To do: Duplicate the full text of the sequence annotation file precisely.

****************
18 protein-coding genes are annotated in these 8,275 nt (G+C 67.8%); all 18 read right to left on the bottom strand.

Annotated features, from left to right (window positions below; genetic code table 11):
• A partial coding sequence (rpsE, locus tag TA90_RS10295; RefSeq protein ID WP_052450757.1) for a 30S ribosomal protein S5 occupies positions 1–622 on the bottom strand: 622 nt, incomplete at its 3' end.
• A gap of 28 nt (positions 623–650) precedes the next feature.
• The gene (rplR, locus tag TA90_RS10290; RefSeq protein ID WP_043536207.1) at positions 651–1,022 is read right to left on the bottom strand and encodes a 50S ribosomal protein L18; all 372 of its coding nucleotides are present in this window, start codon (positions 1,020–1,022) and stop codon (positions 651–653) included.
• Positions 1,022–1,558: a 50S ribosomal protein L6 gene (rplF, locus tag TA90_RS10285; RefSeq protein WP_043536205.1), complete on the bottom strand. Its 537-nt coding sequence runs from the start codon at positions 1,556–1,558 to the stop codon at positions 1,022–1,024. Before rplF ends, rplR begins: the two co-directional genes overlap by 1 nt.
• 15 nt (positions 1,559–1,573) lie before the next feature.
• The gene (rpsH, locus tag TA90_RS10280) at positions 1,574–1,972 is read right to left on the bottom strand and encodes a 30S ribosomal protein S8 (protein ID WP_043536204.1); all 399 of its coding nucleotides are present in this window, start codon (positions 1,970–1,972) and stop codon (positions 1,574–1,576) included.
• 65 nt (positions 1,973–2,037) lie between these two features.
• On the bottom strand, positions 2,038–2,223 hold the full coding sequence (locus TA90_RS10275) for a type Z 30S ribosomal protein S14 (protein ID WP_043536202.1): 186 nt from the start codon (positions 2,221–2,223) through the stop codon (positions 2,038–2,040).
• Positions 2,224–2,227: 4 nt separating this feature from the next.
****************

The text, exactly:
18 protein-coding genes are annotated in these 8,275 nt (G+C 67.8%); all 18 read right to left on the bottom strand.

Annotated features, from left to right (window positions below; genetic code table 11):
• A partial coding sequence (rpsE, locus tag TA90_RS10295; RefSeq protein ID WP_052450757.1) for a 30S ribosomal protein S5 occupies positions 1–622 on the bottom strand: 622 nt, incomplete at its 3' end.
• A gap of 28 nt (positions 623–650) precedes the next feature.
• The gene (rplR, locus tag TA90_RS10290; RefSeq protein ID WP_043536207.1) at positions 651–1,022 is read right to left on the bottom strand and encodes a 50S ribosomal protein L18; all 372 of its coding nucleotides are present in this window, start codon (positions 1,020–1,022) and stop codon (positions 651–653) included.
• Positions 1,022–1,558: a 50S ribosomal protein L6 gene (rplF, locus tag TA90_RS10285; RefSeq protein WP_043536205.1), complete on the bottom strand. Its 537-nt coding sequence runs from the start codon at positions 1,556–1,558 to the stop codon at positions 1,022–1,024. Before rplF ends, rplR begins: the two co-directional genes overlap by 1 nt.
• 15 nt (positions 1,559–1,573) lie before the next feature.
• The gene (rpsH, locus tag TA90_RS10280) at positions 1,574–1,972 is read right to left on the bottom strand and encodes a 30S ribosomal protein S8 (protein ID WP_043536204.1); all 399 of its coding nucleotides are present in this window, start codon (positions 1,970–1,972) and stop codon (positions 1,574–1,576) included.
• 65 nt (positions 1,973–2,037) lie between these two features.
• On the bottom strand, positions 2,038–2,223 hold the full coding sequence (locus TA90_RS10275) for a type Z 30S ribosomal protein S14 (protein ID WP_043536202.1): 186 nt from the start codon (positions 2,221–2,223) through the stop codon (positions 2,038–2,040).
• Positions 2,224–2,227: 4 nt separating this feature from the next.